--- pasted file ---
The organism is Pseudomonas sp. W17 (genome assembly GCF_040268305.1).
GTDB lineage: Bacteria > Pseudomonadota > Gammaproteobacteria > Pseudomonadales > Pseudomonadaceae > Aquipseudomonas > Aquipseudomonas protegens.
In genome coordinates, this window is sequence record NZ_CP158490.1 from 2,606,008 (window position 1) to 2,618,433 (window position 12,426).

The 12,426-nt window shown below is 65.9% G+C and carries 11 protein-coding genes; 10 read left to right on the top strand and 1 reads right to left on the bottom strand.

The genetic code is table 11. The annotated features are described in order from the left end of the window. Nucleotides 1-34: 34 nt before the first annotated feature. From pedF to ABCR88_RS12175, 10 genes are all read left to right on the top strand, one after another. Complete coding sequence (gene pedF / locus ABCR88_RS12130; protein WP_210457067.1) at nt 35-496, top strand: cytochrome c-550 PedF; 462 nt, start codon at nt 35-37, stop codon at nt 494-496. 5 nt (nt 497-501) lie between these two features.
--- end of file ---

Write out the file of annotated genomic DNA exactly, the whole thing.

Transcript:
The organism is Pseudomonas sp. W17 (genome assembly GCF_040268305.1).
GTDB lineage: Bacteria > Pseudomonadota > Gammaproteobacteria > Pseudomonadales > Pseudomonadaceae > Aquipseudomonas > Aquipseudomonas protegens.
In genome coordinates, this window is sequence record NZ_CP158490.1 from 2,606,008 (window position 1) to 2,618,433 (window position 12,426).

The 12,426-nt window shown below is 65.9% G+C and carries 11 protein-coding genes; 10 read left to right on the top strand and 1 reads right to left on the bottom strand.

The genetic code is table 11. The annotated features are described in order from the left end of the window. Nucleotides 1-34: 34 nt before the first annotated feature. From pedF to ABCR88_RS12175, 10 genes are all read left to right on the top strand, one after another. Complete coding sequence (gene pedF / locus ABCR88_RS12130; protein WP_210457067.1) at nt 35-496, top strand: cytochrome c-550 PedF; 462 nt, start codon at nt 35-37, stop codon at nt 494-496. 5 nt (nt 497-501) lie between these two features.